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presume to assert they may not be found. Previous to a legal provision, such occurrences must not have been uncommon. In France, the Seigneurs Haut-Justiciers were chargeable with the providing for children so found. Perhaps presentments of that kind may be discovered in our manorial records. The analogy of the feudal law in both countries, and still more, the Saxon system of mutual responsibility existing previous to the introduction of the feudal law in England, render this probable.
The extracts from Mr. Wakefield and Mr. Malthus, which follow, are expressed in their own words, in preference to any deductions or observations in my own from facts, which the actual state of the Foundling Hospitals in Italy or France presents; both because their evidence is of great weight in itself, and because, in this instance, I make use of the latter writer to invalidate his own objections against the poor-laws; for if the inference drawn from the principle of population by Mr. Sumner, and extended by me, page 64, be just, I think it is difficult to reconcile Mr. Malthus's plan of abolishing the poor-laws, with common humanity.
“I consider,” says Mr. Wakefield, “ an hospital that presents an open basket to receive every infant without distinction, as one of the greatest evils that can be devised by human ingenuity.
Even if well conducted in its internal regulations, it holds out encouragement to all kinds of vice, and imperceptibly deadens the finest feelings of the human heart: the poor are tempted to part with their offspring; to resign into the hands of strangers the most endearing of all parental employments, that of a mother fostering her own child. But if it should chance to be badly conducted, humanity must be further shocked, while the miserable victims are left to bewail the conduct of unnatural parents, and the existence of so vile an institution *.”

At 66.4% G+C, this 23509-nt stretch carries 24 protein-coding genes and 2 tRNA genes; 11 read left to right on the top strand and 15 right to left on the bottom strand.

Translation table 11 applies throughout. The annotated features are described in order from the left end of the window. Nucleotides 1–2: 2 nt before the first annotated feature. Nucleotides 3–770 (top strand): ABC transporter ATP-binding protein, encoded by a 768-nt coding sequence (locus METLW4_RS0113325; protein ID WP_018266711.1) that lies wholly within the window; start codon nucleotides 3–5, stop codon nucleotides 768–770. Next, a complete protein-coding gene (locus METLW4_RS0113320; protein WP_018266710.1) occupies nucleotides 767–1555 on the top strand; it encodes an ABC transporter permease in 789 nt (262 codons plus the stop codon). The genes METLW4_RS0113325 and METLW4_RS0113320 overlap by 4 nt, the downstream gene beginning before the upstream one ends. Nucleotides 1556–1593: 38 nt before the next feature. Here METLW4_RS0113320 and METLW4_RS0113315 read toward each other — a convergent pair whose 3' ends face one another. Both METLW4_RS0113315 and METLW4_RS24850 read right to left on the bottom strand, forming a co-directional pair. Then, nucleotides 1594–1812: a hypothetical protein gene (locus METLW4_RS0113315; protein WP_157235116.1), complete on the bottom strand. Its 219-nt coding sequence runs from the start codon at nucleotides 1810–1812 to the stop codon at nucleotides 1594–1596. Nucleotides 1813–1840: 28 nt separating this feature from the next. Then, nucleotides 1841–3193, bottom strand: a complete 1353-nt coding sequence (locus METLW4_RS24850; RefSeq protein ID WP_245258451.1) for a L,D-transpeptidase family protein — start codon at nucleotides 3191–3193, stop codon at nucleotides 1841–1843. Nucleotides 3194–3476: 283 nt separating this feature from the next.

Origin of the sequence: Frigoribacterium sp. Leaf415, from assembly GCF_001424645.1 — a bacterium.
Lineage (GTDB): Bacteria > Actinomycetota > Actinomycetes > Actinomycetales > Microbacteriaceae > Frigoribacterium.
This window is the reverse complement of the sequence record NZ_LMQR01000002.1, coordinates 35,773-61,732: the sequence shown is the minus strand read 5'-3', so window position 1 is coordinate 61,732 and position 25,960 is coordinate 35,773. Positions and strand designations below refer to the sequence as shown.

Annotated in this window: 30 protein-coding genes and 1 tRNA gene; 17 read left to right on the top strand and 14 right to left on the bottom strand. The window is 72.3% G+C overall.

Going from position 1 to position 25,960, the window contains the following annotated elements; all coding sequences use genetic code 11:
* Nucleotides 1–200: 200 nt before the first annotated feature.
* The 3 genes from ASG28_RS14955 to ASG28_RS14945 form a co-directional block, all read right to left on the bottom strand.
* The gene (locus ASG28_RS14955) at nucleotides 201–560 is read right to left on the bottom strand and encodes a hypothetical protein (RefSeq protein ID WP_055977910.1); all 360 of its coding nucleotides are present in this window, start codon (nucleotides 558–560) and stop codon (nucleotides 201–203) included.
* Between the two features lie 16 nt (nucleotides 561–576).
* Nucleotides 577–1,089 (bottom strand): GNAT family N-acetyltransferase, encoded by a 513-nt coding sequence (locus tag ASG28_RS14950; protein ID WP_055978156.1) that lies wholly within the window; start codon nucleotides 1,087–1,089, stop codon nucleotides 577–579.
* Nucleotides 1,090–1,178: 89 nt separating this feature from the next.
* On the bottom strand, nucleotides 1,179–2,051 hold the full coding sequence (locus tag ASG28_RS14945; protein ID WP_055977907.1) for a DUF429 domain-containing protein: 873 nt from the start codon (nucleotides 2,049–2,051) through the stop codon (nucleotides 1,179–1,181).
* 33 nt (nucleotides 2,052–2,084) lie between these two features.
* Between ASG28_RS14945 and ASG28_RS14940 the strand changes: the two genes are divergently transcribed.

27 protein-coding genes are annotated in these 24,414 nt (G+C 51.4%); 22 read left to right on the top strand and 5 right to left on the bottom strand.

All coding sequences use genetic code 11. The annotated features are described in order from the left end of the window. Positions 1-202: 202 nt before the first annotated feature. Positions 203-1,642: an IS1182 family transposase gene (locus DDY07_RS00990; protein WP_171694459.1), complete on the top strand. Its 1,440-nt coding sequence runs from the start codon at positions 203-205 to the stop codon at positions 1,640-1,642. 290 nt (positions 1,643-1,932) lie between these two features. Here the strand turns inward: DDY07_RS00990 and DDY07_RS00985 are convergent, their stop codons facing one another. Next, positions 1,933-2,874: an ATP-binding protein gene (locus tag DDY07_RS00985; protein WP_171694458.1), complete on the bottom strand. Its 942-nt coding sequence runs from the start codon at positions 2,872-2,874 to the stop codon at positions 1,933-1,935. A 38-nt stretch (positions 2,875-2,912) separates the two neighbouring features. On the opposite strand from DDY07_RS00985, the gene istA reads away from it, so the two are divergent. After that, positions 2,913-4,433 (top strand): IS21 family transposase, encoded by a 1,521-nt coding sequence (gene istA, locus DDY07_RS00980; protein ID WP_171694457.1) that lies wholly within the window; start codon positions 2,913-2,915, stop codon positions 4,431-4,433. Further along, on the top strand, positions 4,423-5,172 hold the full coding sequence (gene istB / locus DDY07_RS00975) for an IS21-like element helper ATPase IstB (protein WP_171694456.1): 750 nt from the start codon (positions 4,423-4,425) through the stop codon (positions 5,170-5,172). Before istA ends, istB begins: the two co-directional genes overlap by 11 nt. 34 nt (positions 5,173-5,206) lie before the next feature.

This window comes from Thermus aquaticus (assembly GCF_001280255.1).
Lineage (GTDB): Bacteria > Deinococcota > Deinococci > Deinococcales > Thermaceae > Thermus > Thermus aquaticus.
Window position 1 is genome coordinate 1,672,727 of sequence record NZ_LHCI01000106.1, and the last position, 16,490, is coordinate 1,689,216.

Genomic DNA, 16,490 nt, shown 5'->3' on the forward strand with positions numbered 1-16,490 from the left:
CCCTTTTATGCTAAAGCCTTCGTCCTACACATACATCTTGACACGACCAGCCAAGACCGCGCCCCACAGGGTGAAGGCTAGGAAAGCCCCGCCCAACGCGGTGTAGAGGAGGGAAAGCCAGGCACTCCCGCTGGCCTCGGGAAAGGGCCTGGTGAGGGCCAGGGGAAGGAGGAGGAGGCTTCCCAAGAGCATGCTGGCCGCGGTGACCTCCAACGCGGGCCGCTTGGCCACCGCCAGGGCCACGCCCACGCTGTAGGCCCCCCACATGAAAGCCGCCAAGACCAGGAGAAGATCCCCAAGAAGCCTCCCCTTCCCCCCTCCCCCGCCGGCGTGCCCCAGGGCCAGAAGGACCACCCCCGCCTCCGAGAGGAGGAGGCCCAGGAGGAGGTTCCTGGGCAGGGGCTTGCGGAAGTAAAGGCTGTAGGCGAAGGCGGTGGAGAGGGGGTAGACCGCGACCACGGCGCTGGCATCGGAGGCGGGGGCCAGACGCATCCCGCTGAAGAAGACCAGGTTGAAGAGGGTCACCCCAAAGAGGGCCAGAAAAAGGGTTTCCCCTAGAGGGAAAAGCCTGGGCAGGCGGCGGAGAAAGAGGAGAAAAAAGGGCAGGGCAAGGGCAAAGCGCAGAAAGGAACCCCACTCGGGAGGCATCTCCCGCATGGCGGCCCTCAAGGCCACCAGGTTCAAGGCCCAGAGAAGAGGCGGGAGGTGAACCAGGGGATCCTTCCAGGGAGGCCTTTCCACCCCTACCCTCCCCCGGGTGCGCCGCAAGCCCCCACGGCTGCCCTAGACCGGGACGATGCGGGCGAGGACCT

The details which he produces respecting the Foundling Hospital in Dublin fully justify the above assertions.
“In the course of thirteen years, from 1785 to 1797 inclusive, 27,274 children were received ; out of which number 13,120, or nearly one-half, perished. But in the last year, 1797,-how enormous the loss of life !-no less than 1457 deaths out of 1922 admitted. Since the new regulations, the return of infant deaths has been 5043 out of 19,638, admitted from 1799 to 1808 inclusive; but it is to be observed, that this exhibits the mortality among infants only, and, consequently, furnishes us with no data to calculate the total of deaths in the number admitted of. And yet to
* Account of Ireland, vol. ii. p. 424.
+ Ibid. p. 427.
support this establishment, a tax of one shilling in the pound is levied upon all houses of the annual value of five pounds and upwards, and of sixpence in the pound under that value, and an additional sixpence in the pound on all houses where malt or spirituous liquors are sold by retail*, within the several parishes of Dublin, and within two miles of the Castle. The produce of this tax exceeds £8000 per annum.
Must not every person regret the existence of an institution, wherein it appears, by the Eighth Report of the Commissioners who examined it, that in the course of one year 1237 children died out of 145874."
From his own personal examination and information, Mr. Malthus states, that